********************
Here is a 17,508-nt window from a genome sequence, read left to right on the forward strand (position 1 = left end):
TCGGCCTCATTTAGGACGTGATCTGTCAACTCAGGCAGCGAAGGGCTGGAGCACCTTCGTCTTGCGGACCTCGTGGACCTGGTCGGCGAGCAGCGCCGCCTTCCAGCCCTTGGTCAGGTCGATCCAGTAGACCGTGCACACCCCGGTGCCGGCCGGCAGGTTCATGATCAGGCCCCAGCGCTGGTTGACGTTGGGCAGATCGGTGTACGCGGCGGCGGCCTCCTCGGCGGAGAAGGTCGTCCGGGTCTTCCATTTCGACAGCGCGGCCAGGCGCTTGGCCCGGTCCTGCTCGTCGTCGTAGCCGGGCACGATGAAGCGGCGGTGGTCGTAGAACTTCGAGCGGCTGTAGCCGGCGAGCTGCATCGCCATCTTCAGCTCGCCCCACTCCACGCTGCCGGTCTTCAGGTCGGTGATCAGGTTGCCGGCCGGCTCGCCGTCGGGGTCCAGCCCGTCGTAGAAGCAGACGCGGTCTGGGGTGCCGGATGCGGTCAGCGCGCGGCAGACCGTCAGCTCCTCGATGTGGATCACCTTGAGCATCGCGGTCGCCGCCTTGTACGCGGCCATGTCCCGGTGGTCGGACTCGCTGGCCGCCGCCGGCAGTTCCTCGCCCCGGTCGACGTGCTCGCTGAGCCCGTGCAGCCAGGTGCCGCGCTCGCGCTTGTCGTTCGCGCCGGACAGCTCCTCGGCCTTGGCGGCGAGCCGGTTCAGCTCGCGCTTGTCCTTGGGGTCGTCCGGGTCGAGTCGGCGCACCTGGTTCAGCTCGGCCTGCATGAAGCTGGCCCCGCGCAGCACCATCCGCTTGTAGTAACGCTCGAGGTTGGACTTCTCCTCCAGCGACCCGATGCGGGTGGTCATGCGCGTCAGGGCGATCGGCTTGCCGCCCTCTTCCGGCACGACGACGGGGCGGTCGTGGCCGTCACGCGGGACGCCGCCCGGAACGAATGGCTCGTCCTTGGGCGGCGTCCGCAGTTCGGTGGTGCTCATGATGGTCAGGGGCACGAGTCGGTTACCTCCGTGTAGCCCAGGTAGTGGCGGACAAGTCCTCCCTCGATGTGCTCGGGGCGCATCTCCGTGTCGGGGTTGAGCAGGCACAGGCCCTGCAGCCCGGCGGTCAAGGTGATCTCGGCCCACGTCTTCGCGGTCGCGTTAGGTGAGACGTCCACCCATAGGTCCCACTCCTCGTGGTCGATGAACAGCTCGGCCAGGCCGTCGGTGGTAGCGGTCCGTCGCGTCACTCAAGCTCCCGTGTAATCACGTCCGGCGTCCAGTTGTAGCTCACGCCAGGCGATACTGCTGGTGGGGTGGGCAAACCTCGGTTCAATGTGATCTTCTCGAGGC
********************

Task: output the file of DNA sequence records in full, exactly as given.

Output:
Here is a 17,508-nt window from a genome sequence, read left to right on the forward strand (position 1 = left end):
TCGGCCTCATTTAGGACGTGATCTGTCAACTCAGGCAGCGAAGGGCTGGAGCACCTTCGTCTTGCGGACCTCGTGGACCTGGTCGGCGAGCAGCGCCGCCTTCCAGCCCTTGGTCAGGTCGATCCAGTAGACCGTGCACACCCCGGTGCCGGCCGGCAGGTTCATGATCAGGCCCCAGCGCTGGTTGACGTTGGGCAGATCGGTGTACGCGGCGGCGGCCTCCTCGGCGGAGAAGGTCGTCCGGGTCTTCCATTTCGACAGCGCGGCCAGGCGCTTGGCCCGGTCCTGCTCGTCGTCGTAGCCGGGCACGATGAAGCGGCGGTGGTCGTAGAACTTCGAGCGGCTGTAGCCGGCGAGCTGCATCGCCATCTTCAGCTCGCCCCACTCCACGCTGCCGGTCTTCAGGTCGGTGATCAGGTTGCCGGCCGGCTCGCCGTCGGGGTCCAGCCCGTCGTAGAAGCAGACGCGGTCTGGGGTGCCGGATGCGGTCAGCGCGCGGCAGACCGTCAGCTCCTCGATGTGGATCACCTTGAGCATCGCGGTCGCCGCCTTGTACGCGGCCATGTCCCGGTGGTCGGACTCGCTGGCCGCCGCCGGCAGTTCCTCGCCCCGGTCGACGTGCTCGCTGAGCCCGTGCAGCCAGGTGCCGCGCTCGCGCTTGTCGTTCGCGCCGGACAGCTCCTCGGCCTTGGCGGCGAGCCGGTTCAGCTCGCGCTTGTCCTTGGGGTCGTCCGGGTCGAGTCGGCGCACCTGGTTCAGCTCGGCCTGCATGAAGCTGGCCCCGCGCAGCACCATCCGCTTGTAGTAACGCTCGAGGTTGGACTTCTCCTCCAGCGACCCGATGCGGGTGGTCATGCGCGTCAGGGCGATCGGCTTGCCGCCCTCTTCCGGCACGACGACGGGGCGGTCGTGGCCGTCACGCGGGACGCCGCCCGGAACGAATGGCTCGTCCTTGGGCGGCGTCCGCAGTTCGGTGGTGCTCATGATGGTCAGGGGCACGAGTCGGTTACCTCCGTGTAGCCCAGGTAGTGGCGGACAAGTCCTCCCTCGATGTGCTCGGGGCGCATCTCCGTGTCGGGGTTGAGCAGGCACAGGCCCTGCAGCCCGGCGGTCAAGGTGATCTCGGCCCACGTCTTCGCGGTCGCGTTAGGTGAGACGTCCACCCATAGGTCCCACTCCTCGTGGTCGATGAACAGCTCGGCCAGGCCGTCGGTGGTAGCGGTCCGTCGCGTCACTCAAGCTCCCGTGTAATCACGTCCGGCGTCCAGTTGTAGCTCACGCCAGGCGATACTGCTGGTGGGGTGGGCAAACCTCGGTTCAATGTGATCTTCTCGAGGC